I leave this as an exercise to the reader to create their own language hybrids. Imagine something like the Chinese characters where whole words may be represented as one character. I would love to see this added to something like the Spanish sentence structure where the verb of the sentence comes first. You may even think of much better anomalies than I did!
After we have encoded all of our newly plain-text into our Cyrillic obfuscated text and then to numbers, we can proceed with real algorithms and modern cryptography. I would like to show how this can be applied to modern cryptography, but the encryption laws in my country are rather strict when it comes to out of the country exportation.
On the other side of the coin, readers in some parts of the world have very strict laws on the importation of encryption as well. While I see punishment for sharing what I have created for myself a gross violation of free speech, I do not wish to endanger others because of my protest without their consent. I would rather take this time to encourage people across the world to speak your voice and demand freedom to express and share your own ideas. I fear that one day soon, encrypted text may be the only freedom of speech or right to privacy we have left.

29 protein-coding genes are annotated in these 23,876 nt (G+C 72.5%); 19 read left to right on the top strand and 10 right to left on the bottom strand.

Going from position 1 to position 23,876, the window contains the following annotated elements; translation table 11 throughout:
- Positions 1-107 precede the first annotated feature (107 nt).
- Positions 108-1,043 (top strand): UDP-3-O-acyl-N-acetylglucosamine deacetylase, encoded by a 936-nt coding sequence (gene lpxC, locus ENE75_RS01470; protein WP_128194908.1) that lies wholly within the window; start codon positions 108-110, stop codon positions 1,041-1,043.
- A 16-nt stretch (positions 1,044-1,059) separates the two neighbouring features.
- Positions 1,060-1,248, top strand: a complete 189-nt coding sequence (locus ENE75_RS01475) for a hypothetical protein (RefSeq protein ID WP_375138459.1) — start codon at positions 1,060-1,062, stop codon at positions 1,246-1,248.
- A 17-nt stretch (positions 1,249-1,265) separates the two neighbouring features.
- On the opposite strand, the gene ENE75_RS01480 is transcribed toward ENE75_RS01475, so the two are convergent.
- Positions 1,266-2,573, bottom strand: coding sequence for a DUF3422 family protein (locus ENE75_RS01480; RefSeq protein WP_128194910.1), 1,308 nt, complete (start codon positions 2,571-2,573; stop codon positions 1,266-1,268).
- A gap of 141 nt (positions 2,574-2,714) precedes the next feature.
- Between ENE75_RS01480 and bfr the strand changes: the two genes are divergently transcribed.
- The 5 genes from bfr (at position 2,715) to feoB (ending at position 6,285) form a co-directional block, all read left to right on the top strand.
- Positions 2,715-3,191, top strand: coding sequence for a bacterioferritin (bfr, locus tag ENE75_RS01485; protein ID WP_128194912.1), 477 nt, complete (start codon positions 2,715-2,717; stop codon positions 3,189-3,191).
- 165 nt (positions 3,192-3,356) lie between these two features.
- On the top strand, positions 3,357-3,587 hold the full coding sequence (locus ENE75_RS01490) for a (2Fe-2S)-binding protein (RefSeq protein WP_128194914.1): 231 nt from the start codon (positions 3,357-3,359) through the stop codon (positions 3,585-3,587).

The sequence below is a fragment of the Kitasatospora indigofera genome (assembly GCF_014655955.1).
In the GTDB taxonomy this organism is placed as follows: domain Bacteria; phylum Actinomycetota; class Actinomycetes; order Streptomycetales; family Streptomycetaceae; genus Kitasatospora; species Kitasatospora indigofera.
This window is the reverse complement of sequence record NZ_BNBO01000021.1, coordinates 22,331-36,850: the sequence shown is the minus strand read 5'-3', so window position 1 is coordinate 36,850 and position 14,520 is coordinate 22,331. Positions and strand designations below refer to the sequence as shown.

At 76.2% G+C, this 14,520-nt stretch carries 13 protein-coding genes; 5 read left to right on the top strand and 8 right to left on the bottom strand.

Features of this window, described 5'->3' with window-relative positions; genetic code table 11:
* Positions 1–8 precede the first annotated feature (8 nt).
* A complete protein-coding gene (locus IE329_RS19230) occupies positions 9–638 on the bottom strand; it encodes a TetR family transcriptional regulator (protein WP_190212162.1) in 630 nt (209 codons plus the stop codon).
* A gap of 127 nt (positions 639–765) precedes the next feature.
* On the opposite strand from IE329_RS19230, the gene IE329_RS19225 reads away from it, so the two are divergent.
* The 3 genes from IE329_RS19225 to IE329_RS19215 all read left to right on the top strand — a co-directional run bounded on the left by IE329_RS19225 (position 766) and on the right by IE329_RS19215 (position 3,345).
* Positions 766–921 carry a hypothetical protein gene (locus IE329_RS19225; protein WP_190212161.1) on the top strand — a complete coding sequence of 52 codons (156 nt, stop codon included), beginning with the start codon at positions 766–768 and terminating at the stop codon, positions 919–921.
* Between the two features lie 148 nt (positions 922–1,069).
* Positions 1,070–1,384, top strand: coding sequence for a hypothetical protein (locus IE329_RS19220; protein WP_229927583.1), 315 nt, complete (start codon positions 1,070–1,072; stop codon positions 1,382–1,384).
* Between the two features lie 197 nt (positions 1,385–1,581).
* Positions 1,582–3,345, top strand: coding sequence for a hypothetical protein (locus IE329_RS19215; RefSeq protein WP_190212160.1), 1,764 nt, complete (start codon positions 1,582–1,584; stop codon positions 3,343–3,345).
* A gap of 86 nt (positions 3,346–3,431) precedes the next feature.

For those who may be in doubt of the effectiveness of this, let's observe history. During the Second World War, the United States did not use encryption in the usual sense. They transmitted their communications using the Navajo Indians' native language. The Germans intercepted these communications and assumed this was English that had been encoded. Code crackers worked hard for a decryption key that would never be found because it didn't exist. This illustrates the point that language is powerful! It can change minds and can even win wars.
In closing, all English speakers may not be familiar with the phrase "mother tongue" in the title. This simply means the first language you learned. I only know this phrase due to someone running a scam that kept spamming my work.
May they live long and prosper.